The question of where exactly the edge of your property ends and where the adjoining property starts is one that frequently becomes an area that our property dispute department is asked to assist with.
Establishing the precise location of a boundary is not always as easy as it would first seem. It is a common misconception that the title plan for your property, as registered with the Land Registry is the definitive guide to the boundary location. However, registered title filed plans usually show general boundaries only and not an exact boundary line.
Therefore, if a dispute arises it is necessary to look at a number of factors in an attempt to establish the boundary. The case of Acco Properties Ltd v Severn in 2011 set out the principles to be applied to boundary disputes:-
- Ordnance Survey (OS) plans are usually only a general guide to boundary features and should not be scaled up to delineate an exact boundary.
- The starting point is the wording of the conveyance and the conveyance plan or, if the plan is stated to be definitive, guided by the plan.
- If the conveyance is not clear then extrinsic evidence may be considered, for example, features which existed at the date of the conveyance.
- Evidence of the parties’ subsequent conduct may be relevant and admissible if it reveals what the parties intended.
- Evidence of features after the date of the conveyance may be relevant.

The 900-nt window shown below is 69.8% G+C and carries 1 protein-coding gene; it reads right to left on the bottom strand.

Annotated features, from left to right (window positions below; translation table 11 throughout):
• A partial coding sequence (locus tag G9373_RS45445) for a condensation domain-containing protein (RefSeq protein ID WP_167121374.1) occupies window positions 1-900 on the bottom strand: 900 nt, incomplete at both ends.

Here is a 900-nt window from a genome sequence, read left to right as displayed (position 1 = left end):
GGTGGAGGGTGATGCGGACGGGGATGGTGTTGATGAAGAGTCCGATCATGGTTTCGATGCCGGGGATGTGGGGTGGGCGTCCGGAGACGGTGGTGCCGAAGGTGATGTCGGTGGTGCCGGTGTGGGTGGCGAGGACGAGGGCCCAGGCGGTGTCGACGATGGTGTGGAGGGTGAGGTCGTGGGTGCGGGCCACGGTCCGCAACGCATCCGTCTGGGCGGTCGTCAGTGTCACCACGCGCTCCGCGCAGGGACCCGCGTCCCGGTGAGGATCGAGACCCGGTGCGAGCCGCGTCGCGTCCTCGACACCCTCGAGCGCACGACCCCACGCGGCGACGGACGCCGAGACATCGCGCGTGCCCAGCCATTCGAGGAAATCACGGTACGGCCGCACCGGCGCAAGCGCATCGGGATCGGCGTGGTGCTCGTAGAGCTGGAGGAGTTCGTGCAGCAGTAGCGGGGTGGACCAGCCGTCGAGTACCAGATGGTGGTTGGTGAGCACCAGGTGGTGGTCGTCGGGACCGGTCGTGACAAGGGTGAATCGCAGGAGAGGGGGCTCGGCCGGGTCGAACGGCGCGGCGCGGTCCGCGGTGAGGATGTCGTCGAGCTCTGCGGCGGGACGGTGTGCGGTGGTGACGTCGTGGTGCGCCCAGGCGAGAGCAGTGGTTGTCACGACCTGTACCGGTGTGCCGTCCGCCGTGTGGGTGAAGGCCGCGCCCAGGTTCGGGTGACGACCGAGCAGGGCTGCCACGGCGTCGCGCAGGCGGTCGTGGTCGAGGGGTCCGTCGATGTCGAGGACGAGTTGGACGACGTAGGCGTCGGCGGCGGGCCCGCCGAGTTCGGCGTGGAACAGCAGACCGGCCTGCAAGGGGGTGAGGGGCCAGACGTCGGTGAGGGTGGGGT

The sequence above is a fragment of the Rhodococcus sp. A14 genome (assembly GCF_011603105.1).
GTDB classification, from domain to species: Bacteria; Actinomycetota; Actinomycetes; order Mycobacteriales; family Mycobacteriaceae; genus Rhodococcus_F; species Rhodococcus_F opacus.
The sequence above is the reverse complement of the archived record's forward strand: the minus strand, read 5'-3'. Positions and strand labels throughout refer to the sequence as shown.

- The boundary needs to be clear rather than “fuzzy at the edges”.
- Even if the boundary is clear from the conveyance other evidence may show a different boundary as a result of adverse possession.
- An informal boundary agreement need not be in writing as it demarcates an unclear boundary rather than operating to transfer an interest in land.
- Boundary agreements are usually oral, but can be inferred or implied.
- The court should have regard to what a reasonable layman would think that he was buying.
Litigation can be complex, uncertain and expensive. Therefore, various Alternative Dispute Resolution measures are the preferred option for many to resolve any dispute. This includes mediation.
Also, a recent, new protocol for use in boundary disputes has been developed. This sets out a suggested procedure that the parties to a dispute can agree to adhere to in an effort to resolving matters amicably.
The main aim of the protocol is to agree the instruction of a surveyor on a joint basis to provide an expert opinion on the boundary. We can assist with implementing the protocol and corresponding with the other party.
We also advise and assist clients when they decide to participate in mediation so we can be on hand to provide legal advice, something a mediator does not do. If you have any boundary dispute issues or question please contact us.